The big news for the Boston Red Sox in 1922 was how poorly the played. Though they started off reasonably well and were in third place on May 15, they did a quick fade and by May 30, they were in last place. By July 27, they reached eight place and never left. They had earned themselves another stay in the cellar of the American League, finishing in last place (61-93). They were 33 games behind the Yankees, who won the pennant for the second year in a row.
Hugh Duffy managed for his second season and just saw things go downhill. Offense was where they were worst, last in the league in batting average, on-base percentage, and slugging percentage. They had the worst fielding percentage, too. In pitching – measured by earned run average – there were two teams that were worse, but there wasn’t much reason to become enthused with a team which could only boast one man with more wins than losses (former Yankee Rip Collins: 14-11, 3.76 ERA in the only year he played for the Red Sox). The leading ERA man for Boston was Jack Quinn, 38 years old and 13-16, 3.48. Quinn and Collins had some to the Red Sox from New York in a trade that brought the Yankees Sam Jones, Everett Scott, and Bullet Joe Bush – who was 26-7 for the Yanks. Who knew that Herb Pennock – like Waite Hoyt – would become a Hall of Fame pitcher once he joined the Yankees? He was 10-17, 4.32 with the 1922 Red Sox and was traded to New York after the season.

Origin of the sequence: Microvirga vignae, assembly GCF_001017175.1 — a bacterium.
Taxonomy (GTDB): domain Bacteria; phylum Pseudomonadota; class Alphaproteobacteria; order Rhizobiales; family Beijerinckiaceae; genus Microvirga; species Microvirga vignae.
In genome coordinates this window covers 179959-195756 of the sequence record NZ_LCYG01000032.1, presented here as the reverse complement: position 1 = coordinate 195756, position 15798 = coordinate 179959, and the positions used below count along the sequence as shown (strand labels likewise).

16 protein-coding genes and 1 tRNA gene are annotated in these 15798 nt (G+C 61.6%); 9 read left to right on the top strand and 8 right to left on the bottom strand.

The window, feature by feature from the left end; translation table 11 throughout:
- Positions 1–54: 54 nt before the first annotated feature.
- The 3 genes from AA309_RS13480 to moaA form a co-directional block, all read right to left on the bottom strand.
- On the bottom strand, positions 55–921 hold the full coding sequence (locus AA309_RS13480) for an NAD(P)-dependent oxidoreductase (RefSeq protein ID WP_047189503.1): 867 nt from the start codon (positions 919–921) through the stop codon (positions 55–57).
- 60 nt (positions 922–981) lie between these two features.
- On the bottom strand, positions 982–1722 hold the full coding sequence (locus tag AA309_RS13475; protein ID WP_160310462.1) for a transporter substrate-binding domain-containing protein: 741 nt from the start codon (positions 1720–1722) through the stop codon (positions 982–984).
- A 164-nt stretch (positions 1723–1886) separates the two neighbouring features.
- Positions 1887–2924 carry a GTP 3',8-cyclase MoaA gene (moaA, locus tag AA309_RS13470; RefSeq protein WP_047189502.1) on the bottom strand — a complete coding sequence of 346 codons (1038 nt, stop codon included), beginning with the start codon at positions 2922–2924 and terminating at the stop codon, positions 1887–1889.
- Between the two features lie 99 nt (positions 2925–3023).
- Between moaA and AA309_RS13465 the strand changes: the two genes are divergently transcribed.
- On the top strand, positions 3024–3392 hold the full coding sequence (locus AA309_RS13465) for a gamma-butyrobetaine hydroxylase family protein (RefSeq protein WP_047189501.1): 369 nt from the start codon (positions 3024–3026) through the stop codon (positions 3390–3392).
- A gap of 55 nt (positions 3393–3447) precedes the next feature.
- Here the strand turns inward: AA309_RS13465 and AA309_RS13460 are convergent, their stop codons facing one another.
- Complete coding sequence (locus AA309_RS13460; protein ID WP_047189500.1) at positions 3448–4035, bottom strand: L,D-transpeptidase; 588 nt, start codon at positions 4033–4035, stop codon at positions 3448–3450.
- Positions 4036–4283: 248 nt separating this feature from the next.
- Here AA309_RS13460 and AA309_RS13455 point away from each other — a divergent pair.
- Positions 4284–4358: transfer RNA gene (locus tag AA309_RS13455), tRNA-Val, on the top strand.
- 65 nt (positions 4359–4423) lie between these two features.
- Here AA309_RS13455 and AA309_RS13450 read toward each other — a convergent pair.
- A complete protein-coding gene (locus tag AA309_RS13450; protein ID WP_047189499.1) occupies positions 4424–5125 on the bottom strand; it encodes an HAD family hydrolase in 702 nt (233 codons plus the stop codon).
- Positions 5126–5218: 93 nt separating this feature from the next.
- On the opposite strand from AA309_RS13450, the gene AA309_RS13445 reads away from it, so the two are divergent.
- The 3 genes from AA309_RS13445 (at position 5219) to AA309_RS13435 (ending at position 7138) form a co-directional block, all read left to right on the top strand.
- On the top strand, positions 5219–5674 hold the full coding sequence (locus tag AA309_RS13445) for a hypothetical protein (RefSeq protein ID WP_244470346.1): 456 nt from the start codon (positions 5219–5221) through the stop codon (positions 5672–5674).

There were so many players going back and forth between the two teams that Commissioner Kenesaw Mountain Landis decided to institute a June 15 trading deadline.
Boston’s home run king was George Burns, arrived from Cleveland as part of a trade so the Indians could get Stuffy McInnis. He homered 12 times. Del Pratt hit six, and so did the two outfielders which came from Cleveland in the Stuffy trade: Joe Harris and Elmer Smith. Del Pratt drove in 86 and Burns 73. Harris hit for the highest average (.316) and Burns was second (.306).
After the season, Harry Frazee said the Red Sox were for sale, and sold both Del Pratt and Rip Collins to Detroit while he was waiting for a buyer.By Bill Nowlin
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- Del Pratt, Elmer Smith, Everett Scott, George Burns, Herb Pennock, Hugh Duffy, Jack Quinn, Joe Bush, Joe Harris, Rip Collins, Sam Jones, Stuffy McInnis, Waite Hoyt